New drivers-owners of PDX Yellow Cab. Photo: the Oregonian.
Somali cab drivers in Portland were working 12-14 hour days, with no days off, no overtime, no health insurance, and barely breaking even—so they created their own company, PDX Yellow Cab, the first major Somali-owned business in Portland.
The idea to break away from the existing local cab companies came about five years ago when the local Somali community banded together following the arrest of a young Somali man for a fake car bombing attempt. As the Oregonian reports:
"Before 2010, Somalis in Portland didn't work together. The Somali civil war pitted tribe against tribe. That unrest came with refugees to the United States.
"Then, a 19-year-old Somali attempted to detonate a fake car bomb at downtown Portland's Christmas tree lighting ceremony. Mohamed Mohamud's arrest shook the community. The tribes—Benadir and Bantu—no longer mattered. In Oregon, they were all Somali."
Although the cab drivers had the desire to create their own company, their plan was hampered by limited cab permits in the city. The drivers were unable to launch the business. Last year, however, following an eight-month pilot project, the City Council voted to allow Uber to operate in the city and agreed to eliminate the limit on cab permits issued.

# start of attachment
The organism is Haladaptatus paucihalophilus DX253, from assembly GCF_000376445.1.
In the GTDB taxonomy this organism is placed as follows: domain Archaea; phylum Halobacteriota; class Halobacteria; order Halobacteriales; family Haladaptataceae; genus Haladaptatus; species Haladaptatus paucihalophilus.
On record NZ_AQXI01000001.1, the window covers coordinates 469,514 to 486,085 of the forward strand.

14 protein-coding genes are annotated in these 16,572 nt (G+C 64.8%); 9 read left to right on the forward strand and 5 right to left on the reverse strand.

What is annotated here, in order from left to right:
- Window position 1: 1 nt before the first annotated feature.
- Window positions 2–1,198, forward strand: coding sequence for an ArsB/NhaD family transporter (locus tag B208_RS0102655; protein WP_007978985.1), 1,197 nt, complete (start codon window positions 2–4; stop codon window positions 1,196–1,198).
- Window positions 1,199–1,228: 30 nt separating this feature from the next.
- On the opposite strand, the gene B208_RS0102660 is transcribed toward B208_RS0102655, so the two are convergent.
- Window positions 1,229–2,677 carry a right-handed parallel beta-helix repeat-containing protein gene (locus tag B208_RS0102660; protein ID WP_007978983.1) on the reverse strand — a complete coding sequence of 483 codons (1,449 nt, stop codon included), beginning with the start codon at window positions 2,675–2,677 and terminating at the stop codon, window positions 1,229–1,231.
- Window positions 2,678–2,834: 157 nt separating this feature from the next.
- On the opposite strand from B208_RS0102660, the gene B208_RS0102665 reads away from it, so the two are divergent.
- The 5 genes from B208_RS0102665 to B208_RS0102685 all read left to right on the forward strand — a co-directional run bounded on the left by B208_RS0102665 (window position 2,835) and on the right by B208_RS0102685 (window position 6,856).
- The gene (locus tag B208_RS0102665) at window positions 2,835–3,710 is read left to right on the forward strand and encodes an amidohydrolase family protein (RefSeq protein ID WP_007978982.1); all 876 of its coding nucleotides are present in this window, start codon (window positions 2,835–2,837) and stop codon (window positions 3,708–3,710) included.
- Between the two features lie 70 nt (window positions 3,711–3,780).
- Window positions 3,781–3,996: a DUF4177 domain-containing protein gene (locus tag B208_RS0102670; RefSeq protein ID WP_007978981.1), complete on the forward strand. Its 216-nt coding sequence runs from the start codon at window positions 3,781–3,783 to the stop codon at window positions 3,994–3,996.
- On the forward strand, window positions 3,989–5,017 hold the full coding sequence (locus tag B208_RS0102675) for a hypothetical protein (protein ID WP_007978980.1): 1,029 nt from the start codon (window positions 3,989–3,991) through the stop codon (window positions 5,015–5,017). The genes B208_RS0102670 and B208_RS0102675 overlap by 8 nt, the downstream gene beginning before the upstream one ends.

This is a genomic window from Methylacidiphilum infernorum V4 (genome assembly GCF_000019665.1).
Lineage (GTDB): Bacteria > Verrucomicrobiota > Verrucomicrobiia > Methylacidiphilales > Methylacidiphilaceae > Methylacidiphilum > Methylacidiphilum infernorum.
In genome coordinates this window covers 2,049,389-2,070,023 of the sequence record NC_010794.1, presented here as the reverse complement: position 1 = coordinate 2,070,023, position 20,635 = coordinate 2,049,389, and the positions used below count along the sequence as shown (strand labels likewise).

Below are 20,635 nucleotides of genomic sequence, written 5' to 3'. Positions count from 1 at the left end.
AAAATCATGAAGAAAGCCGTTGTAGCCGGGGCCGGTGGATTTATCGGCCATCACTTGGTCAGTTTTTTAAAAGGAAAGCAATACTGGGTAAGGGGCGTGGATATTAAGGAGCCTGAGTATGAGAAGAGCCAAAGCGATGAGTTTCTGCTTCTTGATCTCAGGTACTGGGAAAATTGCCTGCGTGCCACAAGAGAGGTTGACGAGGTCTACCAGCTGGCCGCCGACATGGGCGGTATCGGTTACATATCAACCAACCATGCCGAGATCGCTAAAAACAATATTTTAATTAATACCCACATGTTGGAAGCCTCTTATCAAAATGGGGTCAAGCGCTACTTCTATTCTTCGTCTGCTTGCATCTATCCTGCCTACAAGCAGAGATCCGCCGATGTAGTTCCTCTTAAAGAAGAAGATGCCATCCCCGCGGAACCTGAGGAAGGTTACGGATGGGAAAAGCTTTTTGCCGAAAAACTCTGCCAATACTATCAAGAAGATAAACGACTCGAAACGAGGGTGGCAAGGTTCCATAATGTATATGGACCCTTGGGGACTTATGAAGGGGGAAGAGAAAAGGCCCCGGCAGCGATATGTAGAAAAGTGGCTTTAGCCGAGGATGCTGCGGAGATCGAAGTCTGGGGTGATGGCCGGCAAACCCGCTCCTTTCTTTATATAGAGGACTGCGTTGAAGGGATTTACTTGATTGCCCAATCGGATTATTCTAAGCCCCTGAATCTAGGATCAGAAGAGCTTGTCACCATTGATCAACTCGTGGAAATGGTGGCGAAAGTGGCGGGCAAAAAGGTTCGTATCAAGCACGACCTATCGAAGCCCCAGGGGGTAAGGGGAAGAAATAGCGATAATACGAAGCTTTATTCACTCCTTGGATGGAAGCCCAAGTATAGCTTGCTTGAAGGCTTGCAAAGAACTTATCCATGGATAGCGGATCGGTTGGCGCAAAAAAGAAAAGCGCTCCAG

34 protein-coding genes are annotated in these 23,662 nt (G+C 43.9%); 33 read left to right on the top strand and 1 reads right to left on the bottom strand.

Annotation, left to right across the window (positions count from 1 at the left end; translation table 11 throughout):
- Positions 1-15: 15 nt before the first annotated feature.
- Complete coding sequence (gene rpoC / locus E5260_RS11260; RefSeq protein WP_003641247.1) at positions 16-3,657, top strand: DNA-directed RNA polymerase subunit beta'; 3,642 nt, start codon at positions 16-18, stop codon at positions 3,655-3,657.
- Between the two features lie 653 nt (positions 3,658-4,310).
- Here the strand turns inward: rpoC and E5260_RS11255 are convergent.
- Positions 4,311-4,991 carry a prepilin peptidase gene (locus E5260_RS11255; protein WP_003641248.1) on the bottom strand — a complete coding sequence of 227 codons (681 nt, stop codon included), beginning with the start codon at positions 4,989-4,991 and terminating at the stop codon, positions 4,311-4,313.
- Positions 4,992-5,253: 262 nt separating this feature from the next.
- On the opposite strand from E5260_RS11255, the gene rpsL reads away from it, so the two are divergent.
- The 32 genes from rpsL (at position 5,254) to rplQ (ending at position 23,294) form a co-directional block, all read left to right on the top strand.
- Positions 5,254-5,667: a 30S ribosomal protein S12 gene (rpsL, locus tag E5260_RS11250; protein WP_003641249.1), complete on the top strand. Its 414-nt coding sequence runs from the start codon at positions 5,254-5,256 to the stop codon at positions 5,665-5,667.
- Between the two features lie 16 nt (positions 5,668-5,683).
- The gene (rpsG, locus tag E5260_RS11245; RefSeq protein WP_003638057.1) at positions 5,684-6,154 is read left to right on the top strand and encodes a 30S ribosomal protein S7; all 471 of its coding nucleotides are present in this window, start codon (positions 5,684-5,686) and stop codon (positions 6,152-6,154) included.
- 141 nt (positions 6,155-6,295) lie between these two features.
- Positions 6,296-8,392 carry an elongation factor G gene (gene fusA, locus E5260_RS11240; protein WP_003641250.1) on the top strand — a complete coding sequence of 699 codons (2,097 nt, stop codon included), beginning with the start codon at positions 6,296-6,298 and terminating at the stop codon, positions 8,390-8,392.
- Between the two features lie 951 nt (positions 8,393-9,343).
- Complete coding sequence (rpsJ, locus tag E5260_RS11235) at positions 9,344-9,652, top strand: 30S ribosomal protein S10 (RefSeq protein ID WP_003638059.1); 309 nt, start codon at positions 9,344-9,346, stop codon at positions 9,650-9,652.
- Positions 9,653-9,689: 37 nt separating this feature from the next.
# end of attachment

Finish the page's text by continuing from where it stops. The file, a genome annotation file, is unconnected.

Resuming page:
The decision meant more competition for cab drivers from Uber drivers, but it also meant that PDX Yellow Cab could finally open. More than 30 drivers joined forces to buy cabs, paint them, and get them inspected. They also rented an office, set up a dispatch system, and hit the streets.
"We have one company now. We need to see more," Abdirahman Abdulle, president of the Al-Noor Islamic Center in Portland told the Oregonian. "We want to see small industries. We want to be a part of this community."
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